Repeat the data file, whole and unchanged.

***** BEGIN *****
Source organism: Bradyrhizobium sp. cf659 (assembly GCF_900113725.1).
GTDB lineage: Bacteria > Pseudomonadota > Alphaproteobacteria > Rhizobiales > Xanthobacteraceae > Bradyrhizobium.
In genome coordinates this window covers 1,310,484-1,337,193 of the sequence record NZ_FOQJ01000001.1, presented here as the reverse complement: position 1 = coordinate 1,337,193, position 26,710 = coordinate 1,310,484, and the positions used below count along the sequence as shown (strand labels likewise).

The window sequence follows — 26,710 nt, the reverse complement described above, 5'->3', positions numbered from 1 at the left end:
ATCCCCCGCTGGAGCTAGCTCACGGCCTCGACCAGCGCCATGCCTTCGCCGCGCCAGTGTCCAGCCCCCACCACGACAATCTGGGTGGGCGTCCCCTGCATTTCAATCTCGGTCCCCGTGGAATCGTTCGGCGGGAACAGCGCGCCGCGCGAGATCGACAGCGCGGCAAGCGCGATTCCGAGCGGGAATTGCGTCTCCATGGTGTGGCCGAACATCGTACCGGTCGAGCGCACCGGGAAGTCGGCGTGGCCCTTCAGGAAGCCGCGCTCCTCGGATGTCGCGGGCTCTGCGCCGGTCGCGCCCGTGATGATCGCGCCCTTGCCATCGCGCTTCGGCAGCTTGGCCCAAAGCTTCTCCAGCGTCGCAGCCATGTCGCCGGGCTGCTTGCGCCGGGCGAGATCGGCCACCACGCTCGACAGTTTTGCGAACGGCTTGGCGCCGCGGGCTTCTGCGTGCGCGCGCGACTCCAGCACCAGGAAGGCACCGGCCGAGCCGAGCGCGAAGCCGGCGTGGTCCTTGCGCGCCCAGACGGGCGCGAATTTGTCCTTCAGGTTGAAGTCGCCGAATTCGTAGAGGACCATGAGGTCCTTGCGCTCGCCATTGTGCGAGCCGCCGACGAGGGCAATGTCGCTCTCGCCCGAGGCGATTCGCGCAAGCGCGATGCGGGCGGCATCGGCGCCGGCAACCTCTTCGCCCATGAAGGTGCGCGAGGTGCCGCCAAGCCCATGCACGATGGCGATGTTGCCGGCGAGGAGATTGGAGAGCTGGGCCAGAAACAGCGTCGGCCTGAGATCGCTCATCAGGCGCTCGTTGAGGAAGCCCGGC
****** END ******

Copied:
Source organism: Bradyrhizobium sp. cf659 (assembly GCF_900113725.1).
GTDB lineage: Bacteria > Pseudomonadota > Alphaproteobacteria > Rhizobiales > Xanthobacteraceae > Bradyrhizobium.
In genome coordinates this window covers 1,310,484-1,337,193 of the sequence record NZ_FOQJ01000001.1, presented here as the reverse complement: position 1 = coordinate 1,337,193, position 26,710 = coordinate 1,310,484, and the positions used below count along the sequence as shown (strand labels likewise).

The window sequence follows — 26,710 nt, the reverse complement described above, 5'->3', positions numbered from 1 at the left end:
ATCCCCCGCTGGAGCTAGCTCACGGCCTCGACCAGCGCCATGCCTTCGCCGCGCCAGTGTCCAGCCCCCACCACGACAATCTGGGTGGGCGTCCCCTGCATTTCAATCTCGGTCCCCGTGGAATCGTTCGGCGGGAACAGCGCGCCGCGCGAGATCGACAGCGCGGCAAGCGCGATTCCGAGCGGGAATTGCGTCTCCATGGTGTGGCCGAACATCGTACCGGTCGAGCGCACCGGGAAGTCGGCGTGGCCCTTCAGGAAGCCGCGCTCCTCGGATGTCGCGGGCTCTGCGCCGGTCGCGCCCGTGATGATCGCGCCCTTGCCATCGCGCTTCGGCAGCTTGGCCCAAAGCTTCTCCAGCGTCGCAGCCATGTCGCCGGGCTGCTTGCGCCGGGCGAGATCGGCCACCACGCTCGACAGTTTTGCGAACGGCTTGGCGCCGCGGGCTTCTGCGTGCGCGCGCGACTCCAGCACCAGGAAGGCACCGGCCGAGCCGAGCGCGAAGCCGGCGTGGTCCTTGCGCGCCCAGACGGGCGCGAATTTGTCCTTCAGGTTGAAGTCGCCGAATTCGTAGAGGACCATGAGGTCCTTGCGCTCGCCATTGTGCGAGCCGCCGACGAGGGCAATGTCGCTCTCGCCCGAGGCGATTCGCGCAAGCGCGATGCGGGCGGCATCGGCGCCGGCAACCTCTTCGCCCATGAAGGTGCGCGAGGTGCCGCCAAGCCCATGCACGATGGCGATGTTGCCGGCGAGGAGATTGGAGAGCTGGGCCAGAAACAGCGTCGGCCTGAGATCGCTCATCAGGCGCTCGTTGAGGAAGCCCGGC